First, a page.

The diabetic condition can be reversed with intensive medical treatment using oral medications, insulin and lifestyle therapies, suggests a study.
The trial, which was undertaken by McMaster University in Canada, managed to restore insulin production in 40 percent of its patients.
“By using a combination of oral medications, insulin and lifestyle therapies to treat patients intensively for two to four months, we found that up to 40 percent of participants were able to stay in remission three months after stopping diabetes medications,” said the study’s first author, Natalia McInnes, MD, MSc, FRCPC, of McMaster University and Hamilton Health Sciences, in Hamilton, Ontario, Canada.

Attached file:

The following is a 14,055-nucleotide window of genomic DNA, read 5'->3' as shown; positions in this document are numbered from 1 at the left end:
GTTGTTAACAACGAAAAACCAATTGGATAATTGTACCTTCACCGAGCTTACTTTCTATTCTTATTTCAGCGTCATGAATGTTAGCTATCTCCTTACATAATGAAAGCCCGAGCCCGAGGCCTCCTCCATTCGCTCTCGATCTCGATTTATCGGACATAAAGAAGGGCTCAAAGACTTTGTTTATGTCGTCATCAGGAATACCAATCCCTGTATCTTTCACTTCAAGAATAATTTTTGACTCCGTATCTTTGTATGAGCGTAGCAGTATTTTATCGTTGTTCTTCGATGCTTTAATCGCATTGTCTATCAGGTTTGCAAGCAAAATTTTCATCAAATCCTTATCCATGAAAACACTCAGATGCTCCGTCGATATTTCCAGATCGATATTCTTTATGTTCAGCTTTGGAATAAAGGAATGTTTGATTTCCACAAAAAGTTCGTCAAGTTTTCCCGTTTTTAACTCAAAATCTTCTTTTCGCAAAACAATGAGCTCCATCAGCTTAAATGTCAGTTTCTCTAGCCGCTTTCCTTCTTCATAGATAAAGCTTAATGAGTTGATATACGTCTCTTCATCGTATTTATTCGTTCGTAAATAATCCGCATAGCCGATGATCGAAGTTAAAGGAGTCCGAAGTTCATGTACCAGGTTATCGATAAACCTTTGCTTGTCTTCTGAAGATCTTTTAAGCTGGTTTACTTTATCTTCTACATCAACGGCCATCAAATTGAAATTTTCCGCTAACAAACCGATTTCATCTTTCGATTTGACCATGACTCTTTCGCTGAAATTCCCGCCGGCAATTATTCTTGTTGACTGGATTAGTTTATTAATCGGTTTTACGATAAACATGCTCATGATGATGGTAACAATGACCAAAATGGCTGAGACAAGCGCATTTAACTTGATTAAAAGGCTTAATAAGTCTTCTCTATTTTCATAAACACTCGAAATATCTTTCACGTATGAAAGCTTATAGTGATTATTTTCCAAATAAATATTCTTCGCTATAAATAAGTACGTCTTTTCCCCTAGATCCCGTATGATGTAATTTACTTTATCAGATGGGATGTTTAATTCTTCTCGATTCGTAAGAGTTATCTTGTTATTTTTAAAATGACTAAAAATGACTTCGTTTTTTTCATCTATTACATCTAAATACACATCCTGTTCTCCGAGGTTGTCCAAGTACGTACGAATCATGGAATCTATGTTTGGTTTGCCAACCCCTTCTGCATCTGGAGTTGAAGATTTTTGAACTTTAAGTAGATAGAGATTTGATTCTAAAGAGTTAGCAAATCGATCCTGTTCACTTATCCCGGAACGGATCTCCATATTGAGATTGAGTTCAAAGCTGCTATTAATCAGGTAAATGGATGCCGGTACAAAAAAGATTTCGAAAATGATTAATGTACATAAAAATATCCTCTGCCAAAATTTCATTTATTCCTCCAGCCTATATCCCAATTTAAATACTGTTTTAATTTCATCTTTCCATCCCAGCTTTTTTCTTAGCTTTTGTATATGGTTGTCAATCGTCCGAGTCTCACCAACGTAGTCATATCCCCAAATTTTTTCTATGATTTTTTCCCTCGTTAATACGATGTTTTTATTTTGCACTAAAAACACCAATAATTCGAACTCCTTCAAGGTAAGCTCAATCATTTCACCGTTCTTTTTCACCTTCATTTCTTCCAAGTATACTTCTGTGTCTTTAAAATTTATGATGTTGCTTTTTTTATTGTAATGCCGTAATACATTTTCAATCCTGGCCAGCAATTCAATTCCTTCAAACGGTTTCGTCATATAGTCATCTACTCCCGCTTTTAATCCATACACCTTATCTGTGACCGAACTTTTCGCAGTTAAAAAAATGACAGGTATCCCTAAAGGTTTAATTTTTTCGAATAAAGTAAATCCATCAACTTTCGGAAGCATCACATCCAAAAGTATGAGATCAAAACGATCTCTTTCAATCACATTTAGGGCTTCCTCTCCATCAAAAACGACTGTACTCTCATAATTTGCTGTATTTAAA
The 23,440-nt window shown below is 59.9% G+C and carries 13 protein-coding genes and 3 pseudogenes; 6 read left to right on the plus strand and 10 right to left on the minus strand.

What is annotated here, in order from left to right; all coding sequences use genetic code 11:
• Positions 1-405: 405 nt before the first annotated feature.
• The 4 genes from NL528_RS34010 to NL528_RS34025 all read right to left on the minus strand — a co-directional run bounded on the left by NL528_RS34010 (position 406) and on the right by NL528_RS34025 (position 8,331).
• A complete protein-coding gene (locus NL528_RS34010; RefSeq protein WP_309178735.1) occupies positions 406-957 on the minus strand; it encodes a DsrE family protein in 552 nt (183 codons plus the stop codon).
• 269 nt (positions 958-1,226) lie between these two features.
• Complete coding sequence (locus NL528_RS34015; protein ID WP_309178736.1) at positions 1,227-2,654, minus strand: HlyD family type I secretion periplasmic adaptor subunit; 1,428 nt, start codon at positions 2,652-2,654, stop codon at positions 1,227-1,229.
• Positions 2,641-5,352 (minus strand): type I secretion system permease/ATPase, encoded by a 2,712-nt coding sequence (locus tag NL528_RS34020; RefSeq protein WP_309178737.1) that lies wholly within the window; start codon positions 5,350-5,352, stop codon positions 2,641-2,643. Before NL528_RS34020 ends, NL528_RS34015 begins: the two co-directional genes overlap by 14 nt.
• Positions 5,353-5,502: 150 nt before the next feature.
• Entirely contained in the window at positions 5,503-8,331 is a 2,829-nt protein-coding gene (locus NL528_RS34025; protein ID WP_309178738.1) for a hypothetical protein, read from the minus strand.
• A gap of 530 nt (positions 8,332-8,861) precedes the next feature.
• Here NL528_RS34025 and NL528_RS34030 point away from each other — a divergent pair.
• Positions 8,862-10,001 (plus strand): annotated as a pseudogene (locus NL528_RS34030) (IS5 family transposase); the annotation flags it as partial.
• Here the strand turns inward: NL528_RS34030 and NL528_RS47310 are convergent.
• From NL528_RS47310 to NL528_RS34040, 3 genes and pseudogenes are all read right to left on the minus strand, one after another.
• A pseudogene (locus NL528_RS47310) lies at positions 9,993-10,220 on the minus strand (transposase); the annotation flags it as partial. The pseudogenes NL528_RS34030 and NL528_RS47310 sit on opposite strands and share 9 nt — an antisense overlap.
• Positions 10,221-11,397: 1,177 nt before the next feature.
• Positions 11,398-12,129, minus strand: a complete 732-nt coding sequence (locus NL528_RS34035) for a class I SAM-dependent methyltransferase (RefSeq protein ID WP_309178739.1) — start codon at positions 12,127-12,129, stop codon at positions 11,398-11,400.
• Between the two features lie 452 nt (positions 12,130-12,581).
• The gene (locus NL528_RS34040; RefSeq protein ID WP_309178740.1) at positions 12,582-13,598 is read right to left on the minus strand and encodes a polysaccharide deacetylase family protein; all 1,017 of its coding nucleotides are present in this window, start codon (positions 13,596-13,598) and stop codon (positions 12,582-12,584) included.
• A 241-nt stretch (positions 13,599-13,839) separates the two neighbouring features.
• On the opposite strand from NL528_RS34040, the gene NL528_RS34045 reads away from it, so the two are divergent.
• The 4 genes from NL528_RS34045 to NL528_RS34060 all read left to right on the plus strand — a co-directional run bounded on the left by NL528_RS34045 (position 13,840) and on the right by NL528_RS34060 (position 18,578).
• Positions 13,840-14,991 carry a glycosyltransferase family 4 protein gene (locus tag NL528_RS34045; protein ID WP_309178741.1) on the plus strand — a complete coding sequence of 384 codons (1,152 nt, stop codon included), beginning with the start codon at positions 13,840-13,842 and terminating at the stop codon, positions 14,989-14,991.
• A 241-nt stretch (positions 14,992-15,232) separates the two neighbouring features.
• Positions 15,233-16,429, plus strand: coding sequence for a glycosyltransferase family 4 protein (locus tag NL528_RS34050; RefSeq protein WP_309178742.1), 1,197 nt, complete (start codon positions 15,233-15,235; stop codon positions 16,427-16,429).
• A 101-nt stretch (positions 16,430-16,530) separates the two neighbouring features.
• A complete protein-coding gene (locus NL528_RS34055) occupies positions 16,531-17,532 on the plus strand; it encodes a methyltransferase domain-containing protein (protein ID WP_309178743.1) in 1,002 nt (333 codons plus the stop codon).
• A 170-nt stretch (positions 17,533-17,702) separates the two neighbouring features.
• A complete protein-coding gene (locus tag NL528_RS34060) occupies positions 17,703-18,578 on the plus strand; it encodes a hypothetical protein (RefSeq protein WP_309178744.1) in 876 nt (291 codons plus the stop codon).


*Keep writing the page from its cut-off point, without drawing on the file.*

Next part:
“The findings support the notion that type 2 diabetes can be reversed, at least in the short term, not only with bariatric surgery, but with medical approaches,” McInnes added.
The senior investigator on the trial, Hertzel C. Gerstein, MD, MSc, FRCPC, of McMaster University and Hamilton Health Sciences added, “We chose to use metformin, acarbose and basal insulin glargine in this trial as these medications have all been shown to slow or prevent the development of type 2 diabetes.”
“The idea of reversing the disease is very appealing to individuals with diabetes. It motivates them to make significant lifestyle changes and to achieve normal glucose levels with the help of medications. This likely gives pancreas a rest and decreases fat stores in the body, which in turn improves insulin production and effectiveness,” McInnes explained.
The study appeared in the Journal of Clinical Endocrinology & Metabolism.